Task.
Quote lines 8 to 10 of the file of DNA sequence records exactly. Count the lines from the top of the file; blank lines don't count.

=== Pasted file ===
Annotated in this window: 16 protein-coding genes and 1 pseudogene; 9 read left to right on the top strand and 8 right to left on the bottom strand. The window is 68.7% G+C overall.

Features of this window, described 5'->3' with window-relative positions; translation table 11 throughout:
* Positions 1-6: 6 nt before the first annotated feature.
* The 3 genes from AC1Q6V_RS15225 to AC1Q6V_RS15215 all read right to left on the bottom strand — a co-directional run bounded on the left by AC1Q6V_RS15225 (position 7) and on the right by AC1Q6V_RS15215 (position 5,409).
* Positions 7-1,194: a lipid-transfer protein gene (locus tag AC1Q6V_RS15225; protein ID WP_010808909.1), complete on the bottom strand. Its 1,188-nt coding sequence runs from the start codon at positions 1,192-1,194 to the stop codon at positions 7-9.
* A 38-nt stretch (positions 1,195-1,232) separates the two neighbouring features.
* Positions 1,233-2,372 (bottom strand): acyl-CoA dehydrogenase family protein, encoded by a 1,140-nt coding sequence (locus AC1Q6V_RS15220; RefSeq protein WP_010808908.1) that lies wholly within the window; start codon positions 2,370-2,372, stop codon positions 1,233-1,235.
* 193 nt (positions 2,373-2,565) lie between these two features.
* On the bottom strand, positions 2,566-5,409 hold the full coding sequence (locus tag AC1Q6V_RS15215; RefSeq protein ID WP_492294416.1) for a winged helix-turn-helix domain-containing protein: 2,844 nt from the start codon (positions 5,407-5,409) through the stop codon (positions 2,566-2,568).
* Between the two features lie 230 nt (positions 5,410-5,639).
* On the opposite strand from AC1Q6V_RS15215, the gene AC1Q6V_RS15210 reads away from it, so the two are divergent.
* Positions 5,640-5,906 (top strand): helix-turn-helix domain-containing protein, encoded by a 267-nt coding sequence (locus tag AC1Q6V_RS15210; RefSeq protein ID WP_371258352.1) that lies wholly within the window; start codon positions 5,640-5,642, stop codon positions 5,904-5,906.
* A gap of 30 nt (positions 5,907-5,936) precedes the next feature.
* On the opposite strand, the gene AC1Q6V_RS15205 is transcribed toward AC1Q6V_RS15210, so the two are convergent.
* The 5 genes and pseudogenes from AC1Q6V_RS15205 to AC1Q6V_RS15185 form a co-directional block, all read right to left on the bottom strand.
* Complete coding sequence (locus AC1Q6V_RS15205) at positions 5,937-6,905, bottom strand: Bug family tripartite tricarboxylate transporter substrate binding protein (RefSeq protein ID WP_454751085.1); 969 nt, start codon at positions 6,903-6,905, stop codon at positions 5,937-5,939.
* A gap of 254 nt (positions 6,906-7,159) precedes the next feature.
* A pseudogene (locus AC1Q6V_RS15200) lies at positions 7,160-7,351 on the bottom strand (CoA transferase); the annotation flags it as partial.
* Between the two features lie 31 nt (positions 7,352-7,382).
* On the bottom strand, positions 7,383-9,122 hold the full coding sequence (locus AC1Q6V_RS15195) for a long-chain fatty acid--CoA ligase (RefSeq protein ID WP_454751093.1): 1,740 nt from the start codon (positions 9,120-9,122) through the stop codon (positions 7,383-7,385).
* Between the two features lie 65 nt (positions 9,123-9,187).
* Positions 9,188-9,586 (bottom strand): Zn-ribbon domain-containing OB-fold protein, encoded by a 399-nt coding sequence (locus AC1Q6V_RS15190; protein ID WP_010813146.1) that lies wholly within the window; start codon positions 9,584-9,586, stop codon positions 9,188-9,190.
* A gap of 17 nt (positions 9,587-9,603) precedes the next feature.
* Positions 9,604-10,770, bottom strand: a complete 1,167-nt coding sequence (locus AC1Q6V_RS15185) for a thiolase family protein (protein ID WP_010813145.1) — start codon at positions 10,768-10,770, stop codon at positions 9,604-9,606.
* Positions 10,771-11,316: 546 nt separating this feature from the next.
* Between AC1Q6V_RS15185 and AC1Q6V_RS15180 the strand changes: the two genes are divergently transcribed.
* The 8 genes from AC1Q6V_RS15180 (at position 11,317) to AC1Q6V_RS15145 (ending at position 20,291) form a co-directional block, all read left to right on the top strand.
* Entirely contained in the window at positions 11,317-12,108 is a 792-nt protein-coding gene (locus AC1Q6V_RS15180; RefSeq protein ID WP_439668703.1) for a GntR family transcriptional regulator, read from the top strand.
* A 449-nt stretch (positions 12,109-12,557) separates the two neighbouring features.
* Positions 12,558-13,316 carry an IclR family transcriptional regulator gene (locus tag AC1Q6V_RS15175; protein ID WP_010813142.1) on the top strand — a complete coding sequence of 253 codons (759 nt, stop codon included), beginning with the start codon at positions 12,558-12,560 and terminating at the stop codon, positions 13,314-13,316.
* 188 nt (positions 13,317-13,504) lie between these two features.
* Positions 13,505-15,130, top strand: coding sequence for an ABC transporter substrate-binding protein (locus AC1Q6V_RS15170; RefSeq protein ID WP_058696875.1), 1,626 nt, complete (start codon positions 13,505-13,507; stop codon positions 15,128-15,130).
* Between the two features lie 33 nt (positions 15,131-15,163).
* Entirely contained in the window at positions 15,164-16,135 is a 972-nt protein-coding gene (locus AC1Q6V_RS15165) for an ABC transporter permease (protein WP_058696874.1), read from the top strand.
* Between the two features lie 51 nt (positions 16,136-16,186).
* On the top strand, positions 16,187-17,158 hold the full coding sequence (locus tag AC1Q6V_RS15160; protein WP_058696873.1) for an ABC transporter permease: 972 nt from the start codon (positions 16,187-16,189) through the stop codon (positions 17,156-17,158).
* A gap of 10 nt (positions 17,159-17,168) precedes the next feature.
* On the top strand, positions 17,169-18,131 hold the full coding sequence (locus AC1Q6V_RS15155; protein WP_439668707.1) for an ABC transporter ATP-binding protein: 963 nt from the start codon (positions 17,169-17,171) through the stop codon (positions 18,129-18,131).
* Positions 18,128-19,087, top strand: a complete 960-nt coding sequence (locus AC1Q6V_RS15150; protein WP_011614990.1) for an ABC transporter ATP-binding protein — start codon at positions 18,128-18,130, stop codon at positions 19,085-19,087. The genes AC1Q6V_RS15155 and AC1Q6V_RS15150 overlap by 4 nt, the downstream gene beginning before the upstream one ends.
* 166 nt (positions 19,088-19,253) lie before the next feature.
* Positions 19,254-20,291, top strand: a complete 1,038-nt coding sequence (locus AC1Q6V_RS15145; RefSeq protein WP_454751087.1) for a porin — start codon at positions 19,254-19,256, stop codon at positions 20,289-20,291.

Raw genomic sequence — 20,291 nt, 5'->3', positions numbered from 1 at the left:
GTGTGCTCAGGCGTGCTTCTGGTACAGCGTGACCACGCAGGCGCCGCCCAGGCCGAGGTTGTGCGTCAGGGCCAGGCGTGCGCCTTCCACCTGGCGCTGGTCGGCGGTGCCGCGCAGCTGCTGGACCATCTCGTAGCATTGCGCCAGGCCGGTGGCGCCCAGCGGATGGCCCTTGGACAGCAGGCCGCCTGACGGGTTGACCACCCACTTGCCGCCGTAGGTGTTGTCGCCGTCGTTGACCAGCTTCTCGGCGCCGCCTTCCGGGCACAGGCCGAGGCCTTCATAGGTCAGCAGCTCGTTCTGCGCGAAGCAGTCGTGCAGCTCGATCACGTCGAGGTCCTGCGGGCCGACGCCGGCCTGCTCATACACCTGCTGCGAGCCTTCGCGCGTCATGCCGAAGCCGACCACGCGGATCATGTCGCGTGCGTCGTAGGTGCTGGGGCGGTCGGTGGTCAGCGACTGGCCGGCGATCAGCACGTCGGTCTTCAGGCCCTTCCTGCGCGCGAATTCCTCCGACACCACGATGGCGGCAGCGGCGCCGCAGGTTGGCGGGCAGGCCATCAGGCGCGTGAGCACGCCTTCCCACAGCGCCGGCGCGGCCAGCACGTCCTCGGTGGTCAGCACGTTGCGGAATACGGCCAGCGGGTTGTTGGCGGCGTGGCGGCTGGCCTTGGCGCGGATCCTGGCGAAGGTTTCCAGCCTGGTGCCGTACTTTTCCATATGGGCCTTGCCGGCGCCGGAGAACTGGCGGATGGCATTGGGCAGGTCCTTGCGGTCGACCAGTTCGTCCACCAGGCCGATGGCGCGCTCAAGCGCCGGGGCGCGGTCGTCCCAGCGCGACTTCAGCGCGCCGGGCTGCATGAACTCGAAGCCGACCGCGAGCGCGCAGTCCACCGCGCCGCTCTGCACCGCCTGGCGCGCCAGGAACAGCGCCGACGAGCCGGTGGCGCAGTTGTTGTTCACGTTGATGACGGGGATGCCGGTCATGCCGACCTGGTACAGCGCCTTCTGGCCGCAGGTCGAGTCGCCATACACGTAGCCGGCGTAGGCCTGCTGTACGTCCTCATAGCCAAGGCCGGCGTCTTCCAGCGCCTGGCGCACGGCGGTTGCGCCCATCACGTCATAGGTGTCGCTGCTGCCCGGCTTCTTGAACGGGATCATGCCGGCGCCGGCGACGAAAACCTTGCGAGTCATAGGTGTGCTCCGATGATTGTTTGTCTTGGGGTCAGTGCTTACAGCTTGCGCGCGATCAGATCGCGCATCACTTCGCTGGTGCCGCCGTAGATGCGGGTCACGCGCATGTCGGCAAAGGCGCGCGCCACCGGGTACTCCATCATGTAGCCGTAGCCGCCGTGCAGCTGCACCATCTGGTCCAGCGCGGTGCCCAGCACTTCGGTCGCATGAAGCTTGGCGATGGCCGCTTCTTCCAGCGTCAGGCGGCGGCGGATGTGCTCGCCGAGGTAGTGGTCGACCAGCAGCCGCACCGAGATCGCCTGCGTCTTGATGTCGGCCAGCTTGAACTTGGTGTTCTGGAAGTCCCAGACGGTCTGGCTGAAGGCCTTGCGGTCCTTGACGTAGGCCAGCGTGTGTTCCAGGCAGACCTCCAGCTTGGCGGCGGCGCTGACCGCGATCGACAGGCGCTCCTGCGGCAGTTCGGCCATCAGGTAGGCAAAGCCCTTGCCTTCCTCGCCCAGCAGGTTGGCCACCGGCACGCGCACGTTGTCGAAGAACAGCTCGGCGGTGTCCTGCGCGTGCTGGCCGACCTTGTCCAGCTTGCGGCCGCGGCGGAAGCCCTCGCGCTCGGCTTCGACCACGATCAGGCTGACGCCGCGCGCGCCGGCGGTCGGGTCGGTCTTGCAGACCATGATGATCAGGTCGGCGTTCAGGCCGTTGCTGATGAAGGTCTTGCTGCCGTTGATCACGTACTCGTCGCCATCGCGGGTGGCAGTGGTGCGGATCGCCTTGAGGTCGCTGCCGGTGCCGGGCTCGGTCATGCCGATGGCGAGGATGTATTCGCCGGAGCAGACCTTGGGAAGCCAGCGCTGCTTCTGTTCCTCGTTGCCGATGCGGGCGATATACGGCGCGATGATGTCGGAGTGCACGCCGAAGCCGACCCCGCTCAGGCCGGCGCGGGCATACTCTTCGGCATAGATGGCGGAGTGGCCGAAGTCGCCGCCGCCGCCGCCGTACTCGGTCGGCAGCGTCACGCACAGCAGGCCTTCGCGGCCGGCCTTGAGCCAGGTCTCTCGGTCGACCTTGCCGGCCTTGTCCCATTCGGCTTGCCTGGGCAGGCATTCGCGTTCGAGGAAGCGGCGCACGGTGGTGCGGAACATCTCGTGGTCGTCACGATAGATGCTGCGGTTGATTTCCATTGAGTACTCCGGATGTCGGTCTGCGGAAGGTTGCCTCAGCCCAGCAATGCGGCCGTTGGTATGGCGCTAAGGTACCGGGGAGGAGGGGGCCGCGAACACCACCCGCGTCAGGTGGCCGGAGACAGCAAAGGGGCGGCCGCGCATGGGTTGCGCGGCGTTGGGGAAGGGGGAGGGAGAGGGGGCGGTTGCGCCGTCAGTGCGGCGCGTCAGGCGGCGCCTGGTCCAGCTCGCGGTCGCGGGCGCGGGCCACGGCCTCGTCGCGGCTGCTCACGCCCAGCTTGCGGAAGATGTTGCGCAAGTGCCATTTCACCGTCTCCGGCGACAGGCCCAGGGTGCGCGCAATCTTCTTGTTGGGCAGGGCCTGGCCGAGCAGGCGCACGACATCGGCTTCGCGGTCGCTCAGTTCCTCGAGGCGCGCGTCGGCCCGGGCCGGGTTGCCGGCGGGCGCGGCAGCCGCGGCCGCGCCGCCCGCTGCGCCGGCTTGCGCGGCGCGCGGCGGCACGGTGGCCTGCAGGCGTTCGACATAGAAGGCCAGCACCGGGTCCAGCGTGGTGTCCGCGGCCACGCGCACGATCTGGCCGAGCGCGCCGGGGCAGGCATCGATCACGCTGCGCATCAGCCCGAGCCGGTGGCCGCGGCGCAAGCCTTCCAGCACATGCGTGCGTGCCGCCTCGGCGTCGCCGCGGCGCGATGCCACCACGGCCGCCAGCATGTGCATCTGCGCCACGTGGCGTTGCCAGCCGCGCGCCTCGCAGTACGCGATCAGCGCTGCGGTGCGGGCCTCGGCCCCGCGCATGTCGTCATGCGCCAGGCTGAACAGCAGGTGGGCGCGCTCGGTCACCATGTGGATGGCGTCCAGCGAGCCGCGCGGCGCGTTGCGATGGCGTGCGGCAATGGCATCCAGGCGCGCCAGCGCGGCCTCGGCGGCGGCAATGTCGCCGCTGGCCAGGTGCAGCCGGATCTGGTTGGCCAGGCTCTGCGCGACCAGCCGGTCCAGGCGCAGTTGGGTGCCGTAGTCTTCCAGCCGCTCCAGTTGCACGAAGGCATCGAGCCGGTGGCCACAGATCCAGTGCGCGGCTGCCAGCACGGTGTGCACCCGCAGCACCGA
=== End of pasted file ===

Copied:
* 193 nt (positions 2,373-2,565) lie between these two features.
* On the bottom strand, positions 2,566-5,409 hold the full coding sequence (locus tag AC1Q6V_RS15215; RefSeq protein ID WP_492294416.1) for a winged helix-turn-helix domain-containing protein: 2,844 nt from the start codon (positions 5,407-5,409) through the stop codon (positions 2,566-2,568).
* Between the two features lie 230 nt (positions 5,410-5,639).